There are just a few spaces left and reservations are essential. Reserve your place at Eventbrite.

Get to know the coffees ahead of time! Check out our origin pages for Colombia, Guatemala, Kenya and Ethiopia where you can learn about the market and our partners, check out the offers, and download hi-res photos and our coffee info sheets. Plus, you can download the Coffee Information Sheets on the coffees that will be presented on Saturday from this Dropbox Showcase.

 

Sunday April 22, 10.30am
CCS Colombia Tasters Challenge

Basic Info Poster.001.jpeg

Win a trip to Colombia! Sign up here.

Join Collaborative Coffee Source and Fairfield Trading at the Café de Colombia booth for this cupping competition of select Colombians from Huila and Tolima. Hosting this special event is Walter Acevedo, roaster at Amor Perfecto and Colombian Cup Taster Champion 2017, who will go on to represent Colombia at the 2018 World Cup Tasters Championship.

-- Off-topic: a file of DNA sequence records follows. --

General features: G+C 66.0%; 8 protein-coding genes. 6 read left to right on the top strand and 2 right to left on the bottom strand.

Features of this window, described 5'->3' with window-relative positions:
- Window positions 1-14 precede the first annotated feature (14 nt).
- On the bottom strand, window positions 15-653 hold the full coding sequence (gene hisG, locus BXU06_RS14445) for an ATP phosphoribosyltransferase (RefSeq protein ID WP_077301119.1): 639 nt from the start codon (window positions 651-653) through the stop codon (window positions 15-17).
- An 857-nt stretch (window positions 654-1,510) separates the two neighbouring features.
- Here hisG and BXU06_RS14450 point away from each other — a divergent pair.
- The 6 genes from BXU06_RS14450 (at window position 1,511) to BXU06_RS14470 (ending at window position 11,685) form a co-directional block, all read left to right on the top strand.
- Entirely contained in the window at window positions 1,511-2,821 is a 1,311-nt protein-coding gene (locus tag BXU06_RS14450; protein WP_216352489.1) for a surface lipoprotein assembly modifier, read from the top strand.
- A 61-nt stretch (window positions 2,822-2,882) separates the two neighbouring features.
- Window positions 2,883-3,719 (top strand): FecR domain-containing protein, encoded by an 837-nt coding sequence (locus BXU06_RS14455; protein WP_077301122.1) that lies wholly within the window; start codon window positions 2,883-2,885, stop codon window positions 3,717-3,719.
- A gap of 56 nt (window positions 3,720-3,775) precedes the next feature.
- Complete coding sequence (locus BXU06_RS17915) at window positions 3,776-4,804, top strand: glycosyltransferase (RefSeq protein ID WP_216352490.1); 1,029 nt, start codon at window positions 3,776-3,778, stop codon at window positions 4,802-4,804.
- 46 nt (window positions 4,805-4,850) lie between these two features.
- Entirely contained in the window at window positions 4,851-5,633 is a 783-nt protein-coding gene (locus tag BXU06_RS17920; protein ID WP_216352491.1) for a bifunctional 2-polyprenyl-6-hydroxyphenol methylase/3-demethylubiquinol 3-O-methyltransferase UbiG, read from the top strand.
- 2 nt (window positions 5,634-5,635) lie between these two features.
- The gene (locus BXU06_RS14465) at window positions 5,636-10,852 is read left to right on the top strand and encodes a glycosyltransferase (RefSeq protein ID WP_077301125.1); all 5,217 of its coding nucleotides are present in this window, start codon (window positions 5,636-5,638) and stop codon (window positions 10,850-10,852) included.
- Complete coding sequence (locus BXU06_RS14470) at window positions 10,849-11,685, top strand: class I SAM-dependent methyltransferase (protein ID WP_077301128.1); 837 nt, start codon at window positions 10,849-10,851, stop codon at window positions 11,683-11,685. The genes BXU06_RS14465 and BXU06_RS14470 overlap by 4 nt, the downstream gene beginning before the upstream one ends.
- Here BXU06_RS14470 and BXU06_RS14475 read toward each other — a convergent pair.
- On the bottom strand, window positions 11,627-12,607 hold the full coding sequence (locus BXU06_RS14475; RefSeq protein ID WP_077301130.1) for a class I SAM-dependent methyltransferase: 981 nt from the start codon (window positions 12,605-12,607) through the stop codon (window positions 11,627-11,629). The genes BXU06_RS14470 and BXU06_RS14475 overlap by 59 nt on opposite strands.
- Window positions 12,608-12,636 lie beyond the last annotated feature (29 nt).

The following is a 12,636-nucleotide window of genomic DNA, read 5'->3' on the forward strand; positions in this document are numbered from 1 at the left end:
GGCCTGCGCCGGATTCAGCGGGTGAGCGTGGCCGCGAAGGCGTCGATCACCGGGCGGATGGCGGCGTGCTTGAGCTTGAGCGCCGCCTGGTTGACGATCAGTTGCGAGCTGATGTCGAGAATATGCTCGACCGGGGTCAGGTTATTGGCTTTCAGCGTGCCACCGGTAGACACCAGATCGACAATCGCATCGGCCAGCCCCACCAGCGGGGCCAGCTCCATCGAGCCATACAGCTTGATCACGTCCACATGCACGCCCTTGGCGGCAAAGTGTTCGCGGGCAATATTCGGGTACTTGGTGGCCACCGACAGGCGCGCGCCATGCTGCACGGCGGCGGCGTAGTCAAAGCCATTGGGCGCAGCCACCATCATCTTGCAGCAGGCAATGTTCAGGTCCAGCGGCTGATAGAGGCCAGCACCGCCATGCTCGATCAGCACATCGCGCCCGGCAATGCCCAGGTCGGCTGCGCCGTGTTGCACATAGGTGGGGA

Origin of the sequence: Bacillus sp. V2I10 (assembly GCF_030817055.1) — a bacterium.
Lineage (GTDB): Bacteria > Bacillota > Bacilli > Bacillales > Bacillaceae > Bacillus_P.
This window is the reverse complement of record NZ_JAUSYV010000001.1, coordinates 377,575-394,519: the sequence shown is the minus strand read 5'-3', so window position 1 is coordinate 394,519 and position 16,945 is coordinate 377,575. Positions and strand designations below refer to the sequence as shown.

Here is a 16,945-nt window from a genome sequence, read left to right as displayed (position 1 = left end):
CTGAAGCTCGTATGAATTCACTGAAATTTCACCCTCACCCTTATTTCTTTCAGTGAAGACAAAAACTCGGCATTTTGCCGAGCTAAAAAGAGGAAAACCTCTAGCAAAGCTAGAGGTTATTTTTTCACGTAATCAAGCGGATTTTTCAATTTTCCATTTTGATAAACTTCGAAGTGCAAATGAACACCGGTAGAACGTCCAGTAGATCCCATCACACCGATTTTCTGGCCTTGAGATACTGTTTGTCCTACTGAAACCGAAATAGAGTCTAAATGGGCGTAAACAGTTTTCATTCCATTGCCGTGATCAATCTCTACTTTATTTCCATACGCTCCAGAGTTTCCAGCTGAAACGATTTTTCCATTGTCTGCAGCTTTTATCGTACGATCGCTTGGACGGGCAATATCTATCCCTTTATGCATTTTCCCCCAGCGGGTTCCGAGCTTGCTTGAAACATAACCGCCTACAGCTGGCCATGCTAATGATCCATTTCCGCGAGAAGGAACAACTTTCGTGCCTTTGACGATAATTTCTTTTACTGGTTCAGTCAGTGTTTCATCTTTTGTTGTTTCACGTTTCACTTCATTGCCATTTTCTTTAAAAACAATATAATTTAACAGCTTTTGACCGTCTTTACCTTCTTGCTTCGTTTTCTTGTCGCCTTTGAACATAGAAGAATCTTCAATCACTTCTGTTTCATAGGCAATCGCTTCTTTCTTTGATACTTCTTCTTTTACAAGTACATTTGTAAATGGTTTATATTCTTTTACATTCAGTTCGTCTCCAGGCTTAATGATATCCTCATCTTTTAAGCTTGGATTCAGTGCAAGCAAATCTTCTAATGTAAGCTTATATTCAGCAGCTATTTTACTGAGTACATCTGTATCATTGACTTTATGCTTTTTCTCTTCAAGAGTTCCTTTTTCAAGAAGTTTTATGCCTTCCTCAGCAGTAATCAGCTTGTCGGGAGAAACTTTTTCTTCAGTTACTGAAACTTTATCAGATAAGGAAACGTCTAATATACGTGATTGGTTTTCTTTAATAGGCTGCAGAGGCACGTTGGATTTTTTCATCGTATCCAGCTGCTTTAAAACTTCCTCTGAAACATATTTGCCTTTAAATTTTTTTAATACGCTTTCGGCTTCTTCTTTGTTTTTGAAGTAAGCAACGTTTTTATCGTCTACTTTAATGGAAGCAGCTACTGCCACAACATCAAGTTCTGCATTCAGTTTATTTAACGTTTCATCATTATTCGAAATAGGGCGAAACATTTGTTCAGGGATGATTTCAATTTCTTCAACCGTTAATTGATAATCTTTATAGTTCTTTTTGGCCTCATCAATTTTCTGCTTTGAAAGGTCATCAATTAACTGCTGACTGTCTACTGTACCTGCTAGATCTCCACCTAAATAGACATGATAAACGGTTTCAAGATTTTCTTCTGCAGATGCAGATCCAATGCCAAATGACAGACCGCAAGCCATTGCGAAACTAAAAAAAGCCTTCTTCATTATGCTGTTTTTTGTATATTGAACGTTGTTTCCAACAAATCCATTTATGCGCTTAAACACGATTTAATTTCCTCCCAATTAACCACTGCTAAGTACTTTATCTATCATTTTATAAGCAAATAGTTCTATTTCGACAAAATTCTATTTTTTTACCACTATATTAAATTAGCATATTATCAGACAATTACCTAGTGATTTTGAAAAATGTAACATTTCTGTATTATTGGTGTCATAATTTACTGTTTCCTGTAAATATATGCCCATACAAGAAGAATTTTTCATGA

Café de Colombia Booth
SCA Specialty Coffee Expo
Sunday 22 April
10.30am

CCS Colombia Tasters Challenge at the SCA

Win a Trip to the next CCS Acevedo Cup! 

SCA Colombia Cupping Comp Poster.001.jpeg

Join Collaborative Coffee Source and Fairfield Trading at the Café de Colombia booth on Sunday April 22 for this cupping competition of select Colombians from Huila and Tolima. Hosting this special event is Walter Acevedo, roaster at Amor Perfecto and Colombian Cup Taster Champion 2017, who will go on to represent Colombia at the 2018 World Cup Tasters Championship. 

Café de Colombia Booth
SCA Specialty Coffee Expo
Sunday 22 April
10am
 

How the CCS Colombia Tasters Challenge will work:

Before the competition commences, each cupper will taste the four coffees and learn their origins.

Round 1:

There will be four sets of three cups. Two cups in each set will contain the same coffee, the third cup will contain a different coffee. Cuppers must identify the different coffee.  Cuppers have four minutes for this task. The finalists are those who correctly identify the different coffee, in the largest number of sets, in the shortest amount of time. 

Round 2:

Two finalists will go head to head with eight sets of triangulation. 

The winner: